TV Upfront

Timing of data annoys Hispanic agencies

Univision eager to implement Nielsen NTI numbers; key index due to disappear in 2007

By Published on .

Every year, Spanish-language TV networks work hard to pry ad dollars away from their English-language rivals during the upfront, but this year a behind-the-scenes drama is playing out with all the passion of a telenovela.

The unlikely object of that passion: research. Everyone agrees that Nielsen Media Research's switch to measure Hispanic TV in the main National Television Index survey is a good move. The plan is to drop the separate National Hispanic Television Index in September 2007.

But timing has become a major issue. Leading Spanish-language network Univision is eager to use NTI data right away, with side-by-side comparisons with the English-language networks that Univision is increasingly taking on in ratings battles.

"It makes for an easy and favorable comparison," says Tom McGarrity, co-president of sales for Univision Network. "Now, when people pull up the top 10 networks, Univision's going to be in the top five."

"[With NTI] we're going to get raw ratings data but not in-depth data or language preferences, or reach and frequency curves or the depth of data we need to do in-depth analysis-Nielsen is telling us that will be in November," says Carl Kravetz, chairman-CEO of Cruz/Kravetz Ideas, Los Angeles, and chairman of the Association of Hispanic Advertising Agencies. "There's pressure for us to use nonexistent tools for the upfront. The spigot was opened, but a transitional process was not built into this."

AHAA says it opposes the use of NTI for this year's upfront and has named a task force to monitor the process. Agencies are faced with either trying to switch to NTI or, the likeliest option, continuing to build their media plans using NHTI for this year's upfront.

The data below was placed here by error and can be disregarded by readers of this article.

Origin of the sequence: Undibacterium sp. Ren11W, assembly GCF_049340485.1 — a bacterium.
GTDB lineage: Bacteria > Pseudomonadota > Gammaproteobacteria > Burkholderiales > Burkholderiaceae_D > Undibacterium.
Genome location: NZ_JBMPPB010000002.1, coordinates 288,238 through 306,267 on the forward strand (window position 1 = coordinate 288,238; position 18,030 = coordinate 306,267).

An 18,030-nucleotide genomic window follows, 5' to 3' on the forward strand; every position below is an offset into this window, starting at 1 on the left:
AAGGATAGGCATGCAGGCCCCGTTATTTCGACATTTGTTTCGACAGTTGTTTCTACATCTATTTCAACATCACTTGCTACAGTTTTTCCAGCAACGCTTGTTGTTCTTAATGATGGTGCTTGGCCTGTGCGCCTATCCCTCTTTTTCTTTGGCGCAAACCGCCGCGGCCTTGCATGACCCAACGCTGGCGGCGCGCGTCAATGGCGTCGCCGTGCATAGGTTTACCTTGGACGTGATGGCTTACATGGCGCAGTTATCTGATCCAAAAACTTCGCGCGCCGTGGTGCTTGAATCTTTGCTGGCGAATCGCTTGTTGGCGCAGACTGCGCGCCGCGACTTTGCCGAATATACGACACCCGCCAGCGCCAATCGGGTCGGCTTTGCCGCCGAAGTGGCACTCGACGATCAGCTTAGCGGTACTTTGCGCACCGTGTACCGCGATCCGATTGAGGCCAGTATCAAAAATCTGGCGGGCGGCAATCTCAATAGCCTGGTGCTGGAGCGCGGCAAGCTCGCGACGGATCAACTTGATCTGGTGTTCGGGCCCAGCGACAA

"We can't plan off NHTI and buy off NTI," says Debra Nason, VP-director of media at Publicis Groupe's Bromley Communications, San Antonio. "It's too soon to use as the currency for the upfront."

Hispanic cable data aren't available at all yet in the NTI survey. Tom Maney, senior VP-ad sales at Fox Sports en Espa¤ol, says that adopting NTI before Hispanic cable is included "is the most ridiculous statement I ever heard." Cable's share of Spanish-language TV among adults has grown to 14.1%, he notes.

"I'm basing all ratings estimates and everything for 2007 off NHTI," Mr. Maney says.

With 10 Hispanic network TV, cable and even radio operators scheduled to make upfront presentations between May 15-18, another theme emerging is the rapid incorporation of online and wireless offerings. Fox Sports en Espa¤ol is offering cellphone users scores and highlights sponsored by Cingular Wireless and Ford Motor Co. from the Copa Libertadores soccer championship and will add video in the next year, Mr. Maney says. Gol TV, a bilingual soccer channel, is testing a digital platform for the upfront, including podcasts, soccer games streamed live on its Web site and content for mobile phones.

Telemundo is taking advantage of producing programming to find opportunities to create original content for its revamped Web site.
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